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The tech and the driver both didn’t notice the trailer.
The first death in a vehicle collision that occurred while using Tesla’s autonomous driving function has prompted an investigation by federal highway and safety regulators. Joshua D. Brown, 40, was killed in Williston, Florida in a May 7 crash, the Associated Press reports.
Tesla’s Autopilot function lets the car drive itself, and while it’s still necessary for drivers to be engaged with their vehicles and the road around them, the feature allows the car to automatically stay in lanes, switch lanes, detect safety hazards, and apply brakes when necessary.
The fatal accident was caused when both Brown and the Autopilot feature on his Model S neglected to notice the white side of a commercial tractor trailer against a bright sky; the trailer was turning perpendicular in front of the vehicle, Tesla said. The Model S drove under the trailer, with the bottom of the trailer shearing the roof off the Tesla.
The company reported the incident to the National Highway Traffic Safety Administration, which has opened a preliminary investigation into the incident. It aims to find out whether Tesla’s Autopilot feature worked as expected. Tesla already shares its Autopilot data with the Department of Transportation to help create regulations regarding autonomous vehicles.
The driver of the trailer said the Tesla driver was “playing Harry Potter on the TV screen,” though he could only hear, not see, the movie, according to the Associated Press. Tesla told the publication the dashboard screen does not play videos.
On his YouTube channel, Brown frequently posted videos of his Tesla (which he named “Tessy,”), and his most recent video documented Tesla’s Autopilot feature successfully avoiding a collision. In the video description, Brown says he’s listening to an audiobook; it’s unclear if an audiobook may account for the Harry Potter story the trailer driver heard.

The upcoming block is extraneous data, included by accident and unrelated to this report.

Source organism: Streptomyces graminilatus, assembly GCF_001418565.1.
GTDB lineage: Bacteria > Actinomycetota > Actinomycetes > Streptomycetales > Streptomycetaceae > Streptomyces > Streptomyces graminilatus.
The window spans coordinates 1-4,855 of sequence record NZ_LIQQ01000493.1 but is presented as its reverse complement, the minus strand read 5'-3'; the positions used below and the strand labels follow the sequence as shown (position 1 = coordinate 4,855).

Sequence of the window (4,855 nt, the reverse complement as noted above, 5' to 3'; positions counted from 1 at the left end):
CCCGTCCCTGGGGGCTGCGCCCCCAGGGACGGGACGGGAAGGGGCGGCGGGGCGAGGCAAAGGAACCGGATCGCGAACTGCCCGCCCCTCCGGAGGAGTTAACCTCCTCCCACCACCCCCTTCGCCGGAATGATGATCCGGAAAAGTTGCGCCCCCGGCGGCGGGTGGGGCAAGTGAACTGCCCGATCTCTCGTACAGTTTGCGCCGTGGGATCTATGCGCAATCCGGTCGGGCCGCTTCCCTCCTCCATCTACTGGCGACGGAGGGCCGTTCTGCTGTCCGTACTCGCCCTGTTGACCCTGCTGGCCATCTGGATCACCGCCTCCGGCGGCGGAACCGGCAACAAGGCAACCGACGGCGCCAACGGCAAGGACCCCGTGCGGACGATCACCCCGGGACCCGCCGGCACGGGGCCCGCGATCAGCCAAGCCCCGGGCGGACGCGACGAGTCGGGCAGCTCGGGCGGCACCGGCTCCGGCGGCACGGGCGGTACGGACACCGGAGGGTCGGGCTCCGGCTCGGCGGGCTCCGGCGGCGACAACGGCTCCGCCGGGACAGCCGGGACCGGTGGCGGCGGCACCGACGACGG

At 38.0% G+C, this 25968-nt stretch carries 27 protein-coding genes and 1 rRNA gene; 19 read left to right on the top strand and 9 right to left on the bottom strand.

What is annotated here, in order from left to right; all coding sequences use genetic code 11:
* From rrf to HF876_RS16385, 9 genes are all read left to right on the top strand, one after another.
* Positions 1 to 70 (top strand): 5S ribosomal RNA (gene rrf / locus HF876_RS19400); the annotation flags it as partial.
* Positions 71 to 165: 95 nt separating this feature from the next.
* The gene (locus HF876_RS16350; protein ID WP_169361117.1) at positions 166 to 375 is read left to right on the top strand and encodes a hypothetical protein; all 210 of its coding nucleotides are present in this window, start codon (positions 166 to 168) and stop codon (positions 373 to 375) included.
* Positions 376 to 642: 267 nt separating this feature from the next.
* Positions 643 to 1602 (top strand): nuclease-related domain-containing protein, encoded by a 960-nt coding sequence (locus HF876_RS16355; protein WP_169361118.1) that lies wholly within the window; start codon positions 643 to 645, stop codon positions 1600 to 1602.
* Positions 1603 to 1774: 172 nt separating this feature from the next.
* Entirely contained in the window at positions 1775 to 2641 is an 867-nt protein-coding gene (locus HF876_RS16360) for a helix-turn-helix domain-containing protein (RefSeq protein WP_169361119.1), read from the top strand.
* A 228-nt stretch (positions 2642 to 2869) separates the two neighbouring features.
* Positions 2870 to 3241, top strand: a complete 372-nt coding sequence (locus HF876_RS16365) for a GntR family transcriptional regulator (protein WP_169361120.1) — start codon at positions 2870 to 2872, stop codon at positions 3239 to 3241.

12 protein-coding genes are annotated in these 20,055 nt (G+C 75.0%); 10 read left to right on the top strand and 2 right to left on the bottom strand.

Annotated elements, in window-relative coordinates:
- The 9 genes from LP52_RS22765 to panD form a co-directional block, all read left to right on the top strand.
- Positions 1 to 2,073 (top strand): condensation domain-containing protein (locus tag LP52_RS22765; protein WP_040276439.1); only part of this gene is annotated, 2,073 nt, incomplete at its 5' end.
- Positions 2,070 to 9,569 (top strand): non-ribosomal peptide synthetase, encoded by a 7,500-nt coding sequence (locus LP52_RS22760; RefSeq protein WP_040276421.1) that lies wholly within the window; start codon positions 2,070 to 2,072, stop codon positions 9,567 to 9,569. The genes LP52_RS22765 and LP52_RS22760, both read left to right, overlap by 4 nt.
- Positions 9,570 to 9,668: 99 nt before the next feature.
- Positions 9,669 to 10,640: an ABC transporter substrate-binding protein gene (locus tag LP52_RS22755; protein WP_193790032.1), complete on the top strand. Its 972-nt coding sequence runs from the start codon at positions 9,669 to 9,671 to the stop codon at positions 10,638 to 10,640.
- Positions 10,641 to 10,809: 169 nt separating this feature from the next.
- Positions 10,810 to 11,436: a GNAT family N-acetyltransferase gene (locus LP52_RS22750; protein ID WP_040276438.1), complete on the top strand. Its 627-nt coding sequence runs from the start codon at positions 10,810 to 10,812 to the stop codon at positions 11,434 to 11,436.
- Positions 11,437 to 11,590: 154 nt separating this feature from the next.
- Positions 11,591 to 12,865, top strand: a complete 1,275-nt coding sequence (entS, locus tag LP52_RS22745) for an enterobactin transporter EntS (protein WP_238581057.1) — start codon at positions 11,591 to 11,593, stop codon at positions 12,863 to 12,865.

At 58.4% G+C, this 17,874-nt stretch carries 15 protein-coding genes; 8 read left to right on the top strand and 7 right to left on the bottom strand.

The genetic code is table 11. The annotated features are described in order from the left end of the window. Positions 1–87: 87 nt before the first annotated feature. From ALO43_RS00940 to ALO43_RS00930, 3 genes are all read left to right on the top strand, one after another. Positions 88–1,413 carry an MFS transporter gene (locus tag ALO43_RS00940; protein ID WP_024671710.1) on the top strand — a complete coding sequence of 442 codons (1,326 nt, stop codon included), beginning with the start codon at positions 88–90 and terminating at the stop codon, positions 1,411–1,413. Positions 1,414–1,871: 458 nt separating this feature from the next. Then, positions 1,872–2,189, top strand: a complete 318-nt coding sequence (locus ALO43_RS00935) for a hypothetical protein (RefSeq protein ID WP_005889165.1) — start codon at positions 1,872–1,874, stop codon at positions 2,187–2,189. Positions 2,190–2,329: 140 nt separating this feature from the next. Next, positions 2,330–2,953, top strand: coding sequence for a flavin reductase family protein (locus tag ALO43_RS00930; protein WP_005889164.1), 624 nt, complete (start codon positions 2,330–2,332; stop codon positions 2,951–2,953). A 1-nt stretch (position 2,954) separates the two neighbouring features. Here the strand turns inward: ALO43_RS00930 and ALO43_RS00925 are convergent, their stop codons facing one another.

Tesla drivers have logged over 130 million miles with Autopilot activated, and Brown’s death is the first fatality. The company compared that to nationwide traffic fatality stats: One death every 94 million miles. Globally, there is one death every 60 million miles.
In its blog post titled “A Tragic Loss,” Tesla reiterated the importance of maintaining human control of vehicles.
We do this to ensure that every time the feature is used, it is used as safely as possible. As more real-world miles accumulate and the software logic accounts for increasingly rare events, the probability of injury will keep decreasing. Autopilot is getting better all the time, but it is not perfect and still requires the driver to remain alert. Nonetheless, when used in conjunction with driver oversight, the data is unequivocal that Autopilot reduces driver workload and results in a statistically significant improvement in safety when compared to purely manual driving.
While Autopilot can steer and brake on behalf of humans, it still requires drivers to keep their hands on the wheel, and can detect when someone is not engaged with the vehicle. If the car realizes a person is not holding on to the wheel, it audibly reminds them to do so, and if there is a continuous lack of physical control, the Tesla will slowly drop speed until hands are detected.
Self-driving technology promises to one day let humans go entirely hands-free, but development is nowhere near the “sit back and relax” future we’ve been promised in film and moonshot concepts. As autonomous capabilities and our comfort with computer-controlled driving increases, experts expect that behaviors that distract us from the road will increase too, and that could be unsafe while the technology still relies on human behavior.
In a statement, Brown’s family said it “hopes that information learned from this tragedy will trigger further innovation which enhances the safety of everyone on the roadways.”
Selena Larson is a technology reporter based in San Francisco who writes about the intersection of technology and culture. Her work explores new technologies and the way they impact industries, human behavior, and security and privacy. Since leaving the Daily Dot, she's reported for CNN Money and done technical writing for cybersecurity firm Dragos.